If you see bulldozers in Tenmile Creek near Copper Mountain the next few weeks, don't be alarmed. In partnership with local groups, the U.S. Forest Service is leading a project to restore a stretch of the stream that's been seriously degraded by more than 100 years of human manipulation, including mining, logging, historic railroad building and highway construction.
As a result of those activities, the stream no longer follows a natural, meandering path through the lower part of the valley, and that means it's lost a lot of its vital ecosystem functions over the years, including good habitat for aquatic bugs and trout, and wetlands that can help attenuate flooding.
Historic records show that, at one time, there were two competing railroad lines operating tracks on either side of the stream, which kept it flowing within narrow confines instead of spreading out into braids and wetlands.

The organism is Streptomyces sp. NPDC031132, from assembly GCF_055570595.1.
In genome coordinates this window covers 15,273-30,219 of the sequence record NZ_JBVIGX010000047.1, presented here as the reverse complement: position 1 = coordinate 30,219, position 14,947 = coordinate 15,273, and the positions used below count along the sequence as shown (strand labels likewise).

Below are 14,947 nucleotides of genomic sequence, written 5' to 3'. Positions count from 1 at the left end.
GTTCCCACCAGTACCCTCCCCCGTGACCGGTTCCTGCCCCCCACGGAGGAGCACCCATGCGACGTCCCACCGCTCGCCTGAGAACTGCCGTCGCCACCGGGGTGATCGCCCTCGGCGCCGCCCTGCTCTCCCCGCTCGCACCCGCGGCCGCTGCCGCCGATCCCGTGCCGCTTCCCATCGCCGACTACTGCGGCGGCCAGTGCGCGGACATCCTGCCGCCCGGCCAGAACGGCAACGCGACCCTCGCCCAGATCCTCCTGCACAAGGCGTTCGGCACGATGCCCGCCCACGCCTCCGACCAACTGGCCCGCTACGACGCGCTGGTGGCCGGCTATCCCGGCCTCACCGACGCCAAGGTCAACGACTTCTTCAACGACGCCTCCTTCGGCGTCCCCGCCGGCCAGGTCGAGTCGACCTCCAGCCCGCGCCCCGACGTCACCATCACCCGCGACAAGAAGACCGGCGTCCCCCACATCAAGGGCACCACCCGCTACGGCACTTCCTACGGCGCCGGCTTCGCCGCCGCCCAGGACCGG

Many of the upstream tributary valleys were explored for precious metals, including the Climax molybdenum mine. All those activities washed tremendous amounts of sediment downstream, essentially smothering the lower reach of Ten Mile Creek.
The project area is along the reach upstream of the Copper Conoco gas station, extending for about half a mile along Highway 91 toward Fremont Pass.
The restoration objectives include:
Re-create desirable stream and floodplain characteristics believed to have existed
before early mining practices
- Create a stream channel with morphology resembling reference conditions for a stream in a broad sub-alpine valley
- Convey water and sediment delivered from upstream without major channel change
- Allow periodic flooding sufficient to support vigorous wetland and riparian habitat
- Improve habitat for fish and other aquatic species
- Reduce direct discharge of highway runoff into Ten Mile Creek
Already, seeds gathered from along the stream have been growing in a nursery, so that when the earth-moving is done, the area can be replanted with native vegetation.